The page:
No broadcast flag this year

Summary:Last month I wrote about the U.S. Court of Appeals putting the kibosh on the FCC's broadcast flag rule.

Last month I wrote about the U.S. Court of Appeals putting the kibosh on the FCC's broadcast flag rule. Naturally, I assumed that the entertainment industry would turn to Congress if they failed to get their way in court. And they did, but it looks like 2005 isn't their year, however. (At least when it comes to the broadcast flag.) Copyfight's Donna Wentworth notes that the MPAA is unlikely to push for the broadcast flag in the DTV transition bill, because the bill's sponsor, Rep. Joe Barton is opposed to the provision. It's nice to see that some members of Congress aren't willing to throw away all of their constituents' fair use rights.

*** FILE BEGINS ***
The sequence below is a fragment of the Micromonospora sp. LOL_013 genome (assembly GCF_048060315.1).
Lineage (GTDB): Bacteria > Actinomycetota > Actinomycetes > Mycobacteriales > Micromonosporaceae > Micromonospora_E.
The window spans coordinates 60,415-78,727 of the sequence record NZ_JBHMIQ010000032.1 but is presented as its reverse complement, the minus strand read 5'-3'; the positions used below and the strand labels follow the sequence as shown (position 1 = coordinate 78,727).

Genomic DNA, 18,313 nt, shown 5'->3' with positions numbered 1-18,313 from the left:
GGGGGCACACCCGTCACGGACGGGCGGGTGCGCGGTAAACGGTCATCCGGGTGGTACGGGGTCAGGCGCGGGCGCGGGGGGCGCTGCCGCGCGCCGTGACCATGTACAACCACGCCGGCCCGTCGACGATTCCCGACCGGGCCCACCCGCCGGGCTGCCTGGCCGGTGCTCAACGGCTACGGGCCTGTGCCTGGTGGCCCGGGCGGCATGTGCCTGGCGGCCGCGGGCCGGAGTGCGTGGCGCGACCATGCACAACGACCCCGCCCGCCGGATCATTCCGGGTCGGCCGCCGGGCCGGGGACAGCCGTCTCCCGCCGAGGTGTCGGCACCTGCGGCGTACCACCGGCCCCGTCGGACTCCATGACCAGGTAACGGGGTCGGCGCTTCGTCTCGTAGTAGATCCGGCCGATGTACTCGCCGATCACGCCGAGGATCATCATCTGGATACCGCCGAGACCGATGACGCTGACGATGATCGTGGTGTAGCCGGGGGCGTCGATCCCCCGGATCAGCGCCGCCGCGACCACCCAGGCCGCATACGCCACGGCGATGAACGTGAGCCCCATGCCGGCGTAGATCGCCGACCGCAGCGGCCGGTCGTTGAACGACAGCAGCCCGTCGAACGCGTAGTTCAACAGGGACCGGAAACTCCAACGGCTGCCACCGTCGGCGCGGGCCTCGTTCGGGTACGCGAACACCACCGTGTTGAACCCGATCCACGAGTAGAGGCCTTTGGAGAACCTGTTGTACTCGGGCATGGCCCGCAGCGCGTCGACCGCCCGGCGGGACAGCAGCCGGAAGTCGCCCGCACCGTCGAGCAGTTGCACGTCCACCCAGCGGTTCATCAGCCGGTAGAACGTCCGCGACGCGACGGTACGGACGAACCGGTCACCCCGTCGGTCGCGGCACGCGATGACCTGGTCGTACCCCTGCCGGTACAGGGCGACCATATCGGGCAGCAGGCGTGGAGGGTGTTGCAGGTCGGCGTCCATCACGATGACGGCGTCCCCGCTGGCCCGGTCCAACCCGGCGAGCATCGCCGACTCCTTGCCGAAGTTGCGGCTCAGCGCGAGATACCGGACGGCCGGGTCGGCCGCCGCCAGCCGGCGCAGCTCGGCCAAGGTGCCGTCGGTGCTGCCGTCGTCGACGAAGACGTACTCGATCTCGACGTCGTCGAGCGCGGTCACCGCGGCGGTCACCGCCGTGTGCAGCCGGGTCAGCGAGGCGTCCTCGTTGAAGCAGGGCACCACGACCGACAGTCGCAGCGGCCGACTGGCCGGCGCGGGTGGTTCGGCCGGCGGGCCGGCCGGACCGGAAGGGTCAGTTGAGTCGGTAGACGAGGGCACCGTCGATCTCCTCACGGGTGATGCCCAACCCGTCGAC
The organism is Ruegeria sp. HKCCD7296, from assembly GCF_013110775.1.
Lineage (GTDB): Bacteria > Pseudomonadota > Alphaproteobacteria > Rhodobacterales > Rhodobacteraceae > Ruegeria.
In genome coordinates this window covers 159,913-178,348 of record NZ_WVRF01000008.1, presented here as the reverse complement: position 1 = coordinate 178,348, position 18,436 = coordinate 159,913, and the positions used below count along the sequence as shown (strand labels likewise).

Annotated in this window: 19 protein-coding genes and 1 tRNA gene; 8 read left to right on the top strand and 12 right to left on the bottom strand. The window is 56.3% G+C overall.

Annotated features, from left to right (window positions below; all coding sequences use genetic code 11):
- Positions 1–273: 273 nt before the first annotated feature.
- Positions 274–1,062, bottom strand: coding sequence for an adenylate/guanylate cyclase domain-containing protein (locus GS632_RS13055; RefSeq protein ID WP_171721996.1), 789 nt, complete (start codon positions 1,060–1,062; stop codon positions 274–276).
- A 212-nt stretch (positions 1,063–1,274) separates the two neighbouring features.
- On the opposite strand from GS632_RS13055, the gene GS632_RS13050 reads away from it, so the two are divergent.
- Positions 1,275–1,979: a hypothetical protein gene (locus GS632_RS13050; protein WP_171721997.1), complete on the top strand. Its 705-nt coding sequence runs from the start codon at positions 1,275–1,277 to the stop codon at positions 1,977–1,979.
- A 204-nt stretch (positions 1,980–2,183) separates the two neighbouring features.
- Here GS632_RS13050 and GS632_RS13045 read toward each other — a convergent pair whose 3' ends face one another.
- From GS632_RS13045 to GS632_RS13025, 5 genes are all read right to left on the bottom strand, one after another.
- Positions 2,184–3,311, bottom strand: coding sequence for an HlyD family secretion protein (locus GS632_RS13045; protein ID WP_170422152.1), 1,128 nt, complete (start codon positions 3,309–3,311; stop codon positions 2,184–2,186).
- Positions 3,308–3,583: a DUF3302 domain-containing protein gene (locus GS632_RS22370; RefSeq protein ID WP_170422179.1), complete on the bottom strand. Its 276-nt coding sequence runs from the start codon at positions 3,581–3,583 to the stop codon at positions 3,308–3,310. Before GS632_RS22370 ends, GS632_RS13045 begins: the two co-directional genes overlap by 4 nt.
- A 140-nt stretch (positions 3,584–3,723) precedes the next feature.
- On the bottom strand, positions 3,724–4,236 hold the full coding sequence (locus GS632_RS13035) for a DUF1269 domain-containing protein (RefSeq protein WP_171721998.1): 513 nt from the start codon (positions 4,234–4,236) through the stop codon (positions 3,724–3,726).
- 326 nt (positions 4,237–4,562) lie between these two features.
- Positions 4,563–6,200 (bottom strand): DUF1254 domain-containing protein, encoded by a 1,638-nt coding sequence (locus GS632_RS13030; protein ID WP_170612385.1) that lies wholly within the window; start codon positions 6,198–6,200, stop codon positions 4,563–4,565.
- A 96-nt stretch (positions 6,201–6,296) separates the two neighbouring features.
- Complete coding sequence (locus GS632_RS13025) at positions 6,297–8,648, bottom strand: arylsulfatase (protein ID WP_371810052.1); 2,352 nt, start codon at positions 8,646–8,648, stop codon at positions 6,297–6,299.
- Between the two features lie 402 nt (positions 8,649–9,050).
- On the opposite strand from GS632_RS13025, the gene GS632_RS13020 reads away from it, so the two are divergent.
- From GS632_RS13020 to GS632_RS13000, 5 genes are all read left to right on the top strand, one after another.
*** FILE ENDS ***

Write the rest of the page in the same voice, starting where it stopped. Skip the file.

This makes content and open source a little more compatible after all, at least for the time being. Projects like MythTV can continue to support digital broadcasts legally, and users can continue to record their favorite shows and even (gasp!) lend a copy to a friend who may have missed a show. The MPAA is likely to continue pushing for this, but at least they're stalled for the time being. Perhaps Congress is catching on that the public is getting fed up with restriction technology that does little to thwart so-called "piracy" but does clamp down on fair use.

Topics: Open Source

About

Joe 'Zonker' Brockmeier is the community manager for openSUSE, a community Linux distro sponsored by Novell. Prior to joining Novell, Brockmeier worked as a technology journalist primarily covering the Linux and FOSS beat, and wrote for a number of publications, such as Linux Magazine, Linux.com, Sys Admin, UnixReview.com, IBM developer... Full Bio

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